Results: Out of 1,022 patients 658 (64.4%) were female and the mean age of study participants was 37.8years. The median CD4+ count at initiating ART was 149cells/ml (IQR 55-248). The most common first-line regimens were stavudine (d4T) and zidovudine (AZT) based at 63% and 13.3% respectively. 1775 patients modified their initial ART at a rate of 36.8% (95% confidence interval [CI] 35.4-38.2%). The commonest reasons for modifying ART were toxicity accounting for 66.5%, treatment failure 12.9%, and co-morbid conditions 9.4%. The most frequent toxic effects were lipodystrophy (41.3%), peripheral neuropathy (10.6%) and anemia (5.9%). The median time to modifying therapy was 28 months (IQR 15-41). Immunological outcome of modification pre and post-modification was 335 cells/ml (IQR 8-497) to 399 cells/ml (IQR 257-611) with p=0.001. In the multivariate analysis WHO clinical stage III (odds ratio [OR], 2.9 [95%CI 1.7-2.8]; p=0.001), and IV (5.5 [2.8-11.0]; p=0.001), CD4+ count =200cells/ml (2.4 [1.5-4.0]; p=0.001) were associated with likelihood of modifying ART.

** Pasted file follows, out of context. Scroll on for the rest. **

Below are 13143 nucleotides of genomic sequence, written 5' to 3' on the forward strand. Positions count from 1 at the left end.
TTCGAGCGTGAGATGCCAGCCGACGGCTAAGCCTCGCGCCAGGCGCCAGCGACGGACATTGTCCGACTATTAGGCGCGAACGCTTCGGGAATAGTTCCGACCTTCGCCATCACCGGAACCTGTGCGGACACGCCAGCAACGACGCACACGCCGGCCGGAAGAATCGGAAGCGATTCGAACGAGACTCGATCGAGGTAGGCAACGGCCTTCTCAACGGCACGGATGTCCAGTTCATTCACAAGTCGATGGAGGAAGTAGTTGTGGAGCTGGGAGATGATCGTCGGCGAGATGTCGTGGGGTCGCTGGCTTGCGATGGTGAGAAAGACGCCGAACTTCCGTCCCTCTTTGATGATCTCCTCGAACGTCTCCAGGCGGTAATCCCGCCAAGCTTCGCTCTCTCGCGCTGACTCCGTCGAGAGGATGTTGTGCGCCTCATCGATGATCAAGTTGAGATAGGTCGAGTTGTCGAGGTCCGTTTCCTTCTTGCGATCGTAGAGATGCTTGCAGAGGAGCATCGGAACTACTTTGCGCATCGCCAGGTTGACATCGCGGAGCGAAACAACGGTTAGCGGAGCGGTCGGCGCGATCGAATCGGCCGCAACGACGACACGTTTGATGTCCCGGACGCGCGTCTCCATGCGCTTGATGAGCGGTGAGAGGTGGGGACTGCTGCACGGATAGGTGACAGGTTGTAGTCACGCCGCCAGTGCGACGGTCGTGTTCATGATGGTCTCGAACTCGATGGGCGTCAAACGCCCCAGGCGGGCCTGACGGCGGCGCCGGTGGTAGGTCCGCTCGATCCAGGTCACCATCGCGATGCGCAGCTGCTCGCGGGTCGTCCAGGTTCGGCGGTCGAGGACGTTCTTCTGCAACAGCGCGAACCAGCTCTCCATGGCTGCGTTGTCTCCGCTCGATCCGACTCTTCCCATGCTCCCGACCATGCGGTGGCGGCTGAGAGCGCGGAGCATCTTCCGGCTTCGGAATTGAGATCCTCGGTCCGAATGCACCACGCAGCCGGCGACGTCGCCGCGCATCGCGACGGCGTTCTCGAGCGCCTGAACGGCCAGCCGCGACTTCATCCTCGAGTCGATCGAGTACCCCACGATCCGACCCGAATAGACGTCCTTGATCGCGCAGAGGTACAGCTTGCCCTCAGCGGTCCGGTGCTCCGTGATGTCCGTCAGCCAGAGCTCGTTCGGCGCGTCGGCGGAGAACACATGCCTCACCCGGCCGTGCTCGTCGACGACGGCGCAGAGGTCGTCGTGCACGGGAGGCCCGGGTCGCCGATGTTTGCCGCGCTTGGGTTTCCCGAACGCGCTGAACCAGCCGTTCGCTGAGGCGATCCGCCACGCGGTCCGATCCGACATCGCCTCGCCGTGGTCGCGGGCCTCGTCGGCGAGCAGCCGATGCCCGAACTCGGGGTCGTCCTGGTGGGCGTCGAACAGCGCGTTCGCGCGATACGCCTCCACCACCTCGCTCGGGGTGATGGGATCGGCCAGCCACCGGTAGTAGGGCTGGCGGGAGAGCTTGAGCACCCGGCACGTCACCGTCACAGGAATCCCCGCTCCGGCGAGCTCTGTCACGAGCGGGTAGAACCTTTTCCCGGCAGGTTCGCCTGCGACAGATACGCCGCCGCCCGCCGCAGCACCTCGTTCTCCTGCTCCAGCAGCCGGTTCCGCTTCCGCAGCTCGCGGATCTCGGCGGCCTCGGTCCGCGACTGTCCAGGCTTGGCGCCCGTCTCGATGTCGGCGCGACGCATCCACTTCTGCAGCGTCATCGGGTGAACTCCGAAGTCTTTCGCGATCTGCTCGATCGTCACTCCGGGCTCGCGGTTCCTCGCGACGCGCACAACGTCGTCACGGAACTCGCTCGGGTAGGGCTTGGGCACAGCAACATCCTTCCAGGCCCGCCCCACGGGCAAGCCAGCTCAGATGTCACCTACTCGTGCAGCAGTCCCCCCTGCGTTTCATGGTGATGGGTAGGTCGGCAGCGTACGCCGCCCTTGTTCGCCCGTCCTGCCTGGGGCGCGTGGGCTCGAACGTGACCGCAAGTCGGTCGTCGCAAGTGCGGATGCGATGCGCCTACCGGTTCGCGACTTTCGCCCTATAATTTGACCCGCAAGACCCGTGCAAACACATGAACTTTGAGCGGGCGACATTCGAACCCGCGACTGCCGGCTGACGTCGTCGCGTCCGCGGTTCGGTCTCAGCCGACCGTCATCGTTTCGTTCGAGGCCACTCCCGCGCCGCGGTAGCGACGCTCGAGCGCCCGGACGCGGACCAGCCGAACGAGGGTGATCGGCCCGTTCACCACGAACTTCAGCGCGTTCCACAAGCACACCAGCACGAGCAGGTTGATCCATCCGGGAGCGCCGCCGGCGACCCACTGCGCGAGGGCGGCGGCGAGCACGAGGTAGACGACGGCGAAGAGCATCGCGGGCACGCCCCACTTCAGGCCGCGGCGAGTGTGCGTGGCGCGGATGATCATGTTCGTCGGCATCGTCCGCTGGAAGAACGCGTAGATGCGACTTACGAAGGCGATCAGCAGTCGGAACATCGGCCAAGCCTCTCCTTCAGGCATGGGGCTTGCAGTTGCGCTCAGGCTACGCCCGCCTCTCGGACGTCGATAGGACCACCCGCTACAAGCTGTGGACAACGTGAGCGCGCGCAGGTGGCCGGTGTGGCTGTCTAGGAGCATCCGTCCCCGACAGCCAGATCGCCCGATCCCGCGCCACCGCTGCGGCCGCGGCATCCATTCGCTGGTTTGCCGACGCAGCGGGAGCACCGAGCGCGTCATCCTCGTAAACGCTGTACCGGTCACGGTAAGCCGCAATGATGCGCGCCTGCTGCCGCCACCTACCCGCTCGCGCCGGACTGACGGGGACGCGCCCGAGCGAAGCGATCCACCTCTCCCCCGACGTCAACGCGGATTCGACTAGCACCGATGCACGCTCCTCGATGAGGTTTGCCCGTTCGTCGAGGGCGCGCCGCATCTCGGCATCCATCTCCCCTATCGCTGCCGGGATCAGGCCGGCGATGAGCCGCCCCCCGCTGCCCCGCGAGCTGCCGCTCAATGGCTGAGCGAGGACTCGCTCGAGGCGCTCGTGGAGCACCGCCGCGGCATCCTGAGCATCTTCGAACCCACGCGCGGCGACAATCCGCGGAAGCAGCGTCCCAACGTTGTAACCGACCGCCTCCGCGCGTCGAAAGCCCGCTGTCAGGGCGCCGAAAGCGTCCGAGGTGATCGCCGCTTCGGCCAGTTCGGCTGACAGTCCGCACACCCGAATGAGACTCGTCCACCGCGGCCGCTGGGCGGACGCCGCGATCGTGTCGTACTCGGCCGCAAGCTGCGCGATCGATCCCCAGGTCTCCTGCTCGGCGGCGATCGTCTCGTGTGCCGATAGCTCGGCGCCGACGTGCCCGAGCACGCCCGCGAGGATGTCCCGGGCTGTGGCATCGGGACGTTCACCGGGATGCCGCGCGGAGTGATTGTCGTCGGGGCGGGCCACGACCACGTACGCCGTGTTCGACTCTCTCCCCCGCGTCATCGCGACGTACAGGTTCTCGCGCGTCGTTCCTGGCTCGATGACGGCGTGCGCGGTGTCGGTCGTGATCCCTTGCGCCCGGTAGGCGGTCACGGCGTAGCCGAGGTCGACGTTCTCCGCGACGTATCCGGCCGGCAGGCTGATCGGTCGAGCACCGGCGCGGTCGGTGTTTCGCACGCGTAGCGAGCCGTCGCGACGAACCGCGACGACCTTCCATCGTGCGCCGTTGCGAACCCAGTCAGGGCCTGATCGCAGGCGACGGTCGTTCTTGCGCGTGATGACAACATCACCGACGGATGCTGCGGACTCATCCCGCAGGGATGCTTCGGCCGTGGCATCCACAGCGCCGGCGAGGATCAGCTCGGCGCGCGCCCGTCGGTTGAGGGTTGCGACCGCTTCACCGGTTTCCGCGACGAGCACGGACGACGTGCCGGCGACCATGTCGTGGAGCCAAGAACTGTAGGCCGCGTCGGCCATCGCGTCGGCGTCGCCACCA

Conclusion: There was a high rate of ART modification in this study. Drug toxicity was the most frequent reason for treatment modification; however it did not affect treatment success. The median duration to modification of first-line ART was 28 months. Low CD4+ count, increasing WHO stage and longer duration of ART was associated with likelihood of ART modification.